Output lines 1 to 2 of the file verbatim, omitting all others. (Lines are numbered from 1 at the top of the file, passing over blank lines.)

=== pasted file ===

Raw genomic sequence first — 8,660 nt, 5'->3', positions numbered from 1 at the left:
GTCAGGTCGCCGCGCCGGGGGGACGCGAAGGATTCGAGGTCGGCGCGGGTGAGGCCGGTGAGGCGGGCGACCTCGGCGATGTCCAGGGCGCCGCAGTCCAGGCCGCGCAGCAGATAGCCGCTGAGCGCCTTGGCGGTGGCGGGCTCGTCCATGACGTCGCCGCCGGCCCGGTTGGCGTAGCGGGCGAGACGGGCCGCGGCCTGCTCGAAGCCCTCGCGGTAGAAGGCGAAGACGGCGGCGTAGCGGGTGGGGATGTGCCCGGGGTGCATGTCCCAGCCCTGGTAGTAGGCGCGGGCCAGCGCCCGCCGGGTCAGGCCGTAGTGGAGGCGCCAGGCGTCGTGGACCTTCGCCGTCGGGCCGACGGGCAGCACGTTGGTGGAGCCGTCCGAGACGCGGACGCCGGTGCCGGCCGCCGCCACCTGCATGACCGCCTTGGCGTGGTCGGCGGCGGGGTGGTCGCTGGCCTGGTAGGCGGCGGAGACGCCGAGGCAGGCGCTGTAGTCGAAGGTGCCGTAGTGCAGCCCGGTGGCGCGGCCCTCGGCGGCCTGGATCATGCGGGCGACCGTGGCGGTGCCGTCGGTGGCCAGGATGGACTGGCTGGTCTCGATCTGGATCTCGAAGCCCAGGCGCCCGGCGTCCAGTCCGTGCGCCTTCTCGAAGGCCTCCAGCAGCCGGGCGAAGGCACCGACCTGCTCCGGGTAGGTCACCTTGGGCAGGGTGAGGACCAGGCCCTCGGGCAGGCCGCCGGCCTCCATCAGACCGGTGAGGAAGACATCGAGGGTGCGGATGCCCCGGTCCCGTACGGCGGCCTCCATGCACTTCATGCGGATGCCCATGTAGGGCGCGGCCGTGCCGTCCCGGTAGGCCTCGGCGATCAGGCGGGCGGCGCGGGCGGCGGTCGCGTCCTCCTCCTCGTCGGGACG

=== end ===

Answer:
Raw genomic sequence first — 8,660 nt, 5'->3', positions numbered from 1 at the left:
GTCAGGTCGCCGCGCCGGGGGGACGCGAAGGATTCGAGGTCGGCGCGGGTGAGGCCGGTGAGGCGGGCGACCTCGGCGATGTCCAGGGCGCCGCAGTCCAGGCCGCGCAGCAGATAGCCGCTGAGCGCCTTGGCGGTGGCGGGCTCGTCCATGACGTCGCCGCCGGCCCGGTTGGCGTAGCGGGCGAGACGGGCCGCGGCCTGCTCGAAGCCCTCGCGGTAGAAGGCGAAGACGGCGGCGTAGCGGGTGGGGATGTGCCCGGGGTGCATGTCCCAGCCCTGGTAGTAGGCGCGGGCCAGCGCCCGCCGGGTCAGGCCGTAGTGGAGGCGCCAGGCGTCGTGGACCTTCGCCGTCGGGCCGACGGGCAGCACGTTGGTGGAGCCGTCCGAGACGCGGACGCCGGTGCCGGCCGCCGCCACCTGCATGACCGCCTTGGCGTGGTCGGCGGCGGGGTGGTCGCTGGCCTGGTAGGCGGCGGAGACGCCGAGGCAGGCGCTGTAGTCGAAGGTGCCGTAGTGCAGCCCGGTGGCGCGGCCCTCGGCGGCCTGGATCATGCGGGCGACCGTGGCGGTGCCGTCGGTGGCCAGGATGGACTGGCTGGTCTCGATCTGGATCTCGAAGCCCAGGCGCCCGGCGTCCAGTCCGTGCGCCTTCTCGAAGGCCTCCAGCAGCCGGGCGAAGGCACCGACCTGCTCCGGGTAGGTCACCTTGGGCAGGGTGAGGACCAGGCCCTCGGGCAGGCCGCCGGCCTCCATCAGACCGGTGAGGAAGACATCGAGGGTGCGGATGCCCCGGTCCCGTACGGCGGCCTCCATGCACTTCATGCGGATGCCCATGTAGGGCGCGGCCGTGCCGTCCCGGTAGGCCTCGGCGATCAGGCGGGCGGCGCGGGCGGCGGTCGCGTCCTCCTCCTCGTCGGGACG